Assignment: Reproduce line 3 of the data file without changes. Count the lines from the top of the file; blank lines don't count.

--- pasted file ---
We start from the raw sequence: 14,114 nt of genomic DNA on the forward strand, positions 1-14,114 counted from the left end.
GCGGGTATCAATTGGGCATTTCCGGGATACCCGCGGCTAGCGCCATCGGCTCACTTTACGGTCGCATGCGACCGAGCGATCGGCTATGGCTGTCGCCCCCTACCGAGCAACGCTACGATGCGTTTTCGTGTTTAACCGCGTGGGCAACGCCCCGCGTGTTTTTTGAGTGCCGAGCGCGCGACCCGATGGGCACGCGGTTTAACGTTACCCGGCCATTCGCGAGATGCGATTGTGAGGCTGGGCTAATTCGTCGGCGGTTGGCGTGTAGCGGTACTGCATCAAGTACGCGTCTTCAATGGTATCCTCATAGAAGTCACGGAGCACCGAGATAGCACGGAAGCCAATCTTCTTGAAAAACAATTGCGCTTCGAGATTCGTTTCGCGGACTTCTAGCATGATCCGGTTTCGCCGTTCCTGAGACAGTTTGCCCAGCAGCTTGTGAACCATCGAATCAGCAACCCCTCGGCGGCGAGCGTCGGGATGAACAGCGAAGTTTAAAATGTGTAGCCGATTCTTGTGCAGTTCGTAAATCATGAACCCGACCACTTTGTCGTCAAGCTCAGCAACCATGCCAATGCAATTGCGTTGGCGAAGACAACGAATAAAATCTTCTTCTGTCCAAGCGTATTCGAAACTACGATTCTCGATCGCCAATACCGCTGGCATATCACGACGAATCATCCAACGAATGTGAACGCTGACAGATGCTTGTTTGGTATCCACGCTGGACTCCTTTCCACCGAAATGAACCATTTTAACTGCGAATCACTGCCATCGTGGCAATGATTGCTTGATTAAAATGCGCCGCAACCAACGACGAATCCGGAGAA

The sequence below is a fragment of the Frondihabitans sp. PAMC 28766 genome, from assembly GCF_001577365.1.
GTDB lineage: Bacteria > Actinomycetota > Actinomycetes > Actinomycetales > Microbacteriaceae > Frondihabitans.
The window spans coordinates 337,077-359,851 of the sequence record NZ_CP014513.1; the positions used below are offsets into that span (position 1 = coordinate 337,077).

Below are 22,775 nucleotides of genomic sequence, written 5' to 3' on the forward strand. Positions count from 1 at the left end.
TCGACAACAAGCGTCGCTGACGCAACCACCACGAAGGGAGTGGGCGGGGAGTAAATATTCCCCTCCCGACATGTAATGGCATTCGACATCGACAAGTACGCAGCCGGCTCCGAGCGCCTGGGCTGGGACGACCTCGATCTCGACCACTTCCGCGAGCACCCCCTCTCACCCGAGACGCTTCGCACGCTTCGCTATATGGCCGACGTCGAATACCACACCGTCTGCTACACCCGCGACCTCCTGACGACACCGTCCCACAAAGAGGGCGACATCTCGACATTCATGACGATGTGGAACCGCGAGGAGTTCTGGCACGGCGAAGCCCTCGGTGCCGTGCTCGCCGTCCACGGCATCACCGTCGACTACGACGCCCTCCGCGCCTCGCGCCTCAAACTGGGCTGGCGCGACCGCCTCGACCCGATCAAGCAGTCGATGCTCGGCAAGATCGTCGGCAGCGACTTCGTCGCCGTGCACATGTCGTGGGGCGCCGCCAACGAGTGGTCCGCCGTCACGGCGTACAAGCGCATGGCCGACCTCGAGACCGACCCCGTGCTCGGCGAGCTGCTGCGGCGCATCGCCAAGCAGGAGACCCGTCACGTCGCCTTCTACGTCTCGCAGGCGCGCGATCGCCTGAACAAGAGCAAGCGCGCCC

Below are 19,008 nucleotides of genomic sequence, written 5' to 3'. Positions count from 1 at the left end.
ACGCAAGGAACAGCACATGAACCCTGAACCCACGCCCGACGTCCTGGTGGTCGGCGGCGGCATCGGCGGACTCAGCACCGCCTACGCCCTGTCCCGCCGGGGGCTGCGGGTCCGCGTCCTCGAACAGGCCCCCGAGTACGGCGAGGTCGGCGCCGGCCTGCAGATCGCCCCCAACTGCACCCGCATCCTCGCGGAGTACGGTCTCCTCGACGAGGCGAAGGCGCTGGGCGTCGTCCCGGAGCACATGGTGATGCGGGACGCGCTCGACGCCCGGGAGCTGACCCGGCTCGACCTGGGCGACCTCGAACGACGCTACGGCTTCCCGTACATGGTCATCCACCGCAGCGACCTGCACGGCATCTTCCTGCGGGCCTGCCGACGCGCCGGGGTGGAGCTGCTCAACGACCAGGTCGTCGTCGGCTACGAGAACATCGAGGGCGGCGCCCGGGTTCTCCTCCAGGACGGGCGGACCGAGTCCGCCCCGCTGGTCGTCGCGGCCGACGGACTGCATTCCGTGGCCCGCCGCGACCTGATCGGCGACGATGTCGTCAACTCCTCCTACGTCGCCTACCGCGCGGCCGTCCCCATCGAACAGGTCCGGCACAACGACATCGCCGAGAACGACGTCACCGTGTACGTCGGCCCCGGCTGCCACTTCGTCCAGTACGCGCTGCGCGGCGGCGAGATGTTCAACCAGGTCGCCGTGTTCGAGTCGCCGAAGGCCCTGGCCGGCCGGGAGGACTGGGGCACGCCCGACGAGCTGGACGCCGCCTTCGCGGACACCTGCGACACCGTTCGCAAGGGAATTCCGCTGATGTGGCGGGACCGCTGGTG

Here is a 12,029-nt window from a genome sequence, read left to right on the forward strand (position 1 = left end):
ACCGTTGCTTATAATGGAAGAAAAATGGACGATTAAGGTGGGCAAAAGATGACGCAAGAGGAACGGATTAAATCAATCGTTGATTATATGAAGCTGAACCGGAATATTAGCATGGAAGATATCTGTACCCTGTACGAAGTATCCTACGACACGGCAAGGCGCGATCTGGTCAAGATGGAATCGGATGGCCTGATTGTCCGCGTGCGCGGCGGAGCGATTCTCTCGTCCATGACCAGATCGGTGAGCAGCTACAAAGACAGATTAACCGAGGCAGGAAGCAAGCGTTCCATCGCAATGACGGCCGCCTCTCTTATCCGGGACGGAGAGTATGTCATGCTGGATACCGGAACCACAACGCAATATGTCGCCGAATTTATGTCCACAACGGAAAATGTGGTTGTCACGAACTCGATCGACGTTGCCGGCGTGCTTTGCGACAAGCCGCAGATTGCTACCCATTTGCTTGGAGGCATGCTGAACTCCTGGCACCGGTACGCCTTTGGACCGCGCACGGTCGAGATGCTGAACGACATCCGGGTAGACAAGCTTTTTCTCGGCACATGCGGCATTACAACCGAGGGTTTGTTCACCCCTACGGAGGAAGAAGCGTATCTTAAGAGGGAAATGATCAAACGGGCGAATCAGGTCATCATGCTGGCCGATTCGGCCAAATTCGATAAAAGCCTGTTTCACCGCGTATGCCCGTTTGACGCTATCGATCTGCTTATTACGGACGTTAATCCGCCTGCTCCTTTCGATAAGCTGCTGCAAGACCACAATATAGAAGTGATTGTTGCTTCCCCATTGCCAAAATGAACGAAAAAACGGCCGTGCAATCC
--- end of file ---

The sequence below is a fragment of the Frondihabitans sp. PAMC 28766 genome, from assembly GCF_001577365.1.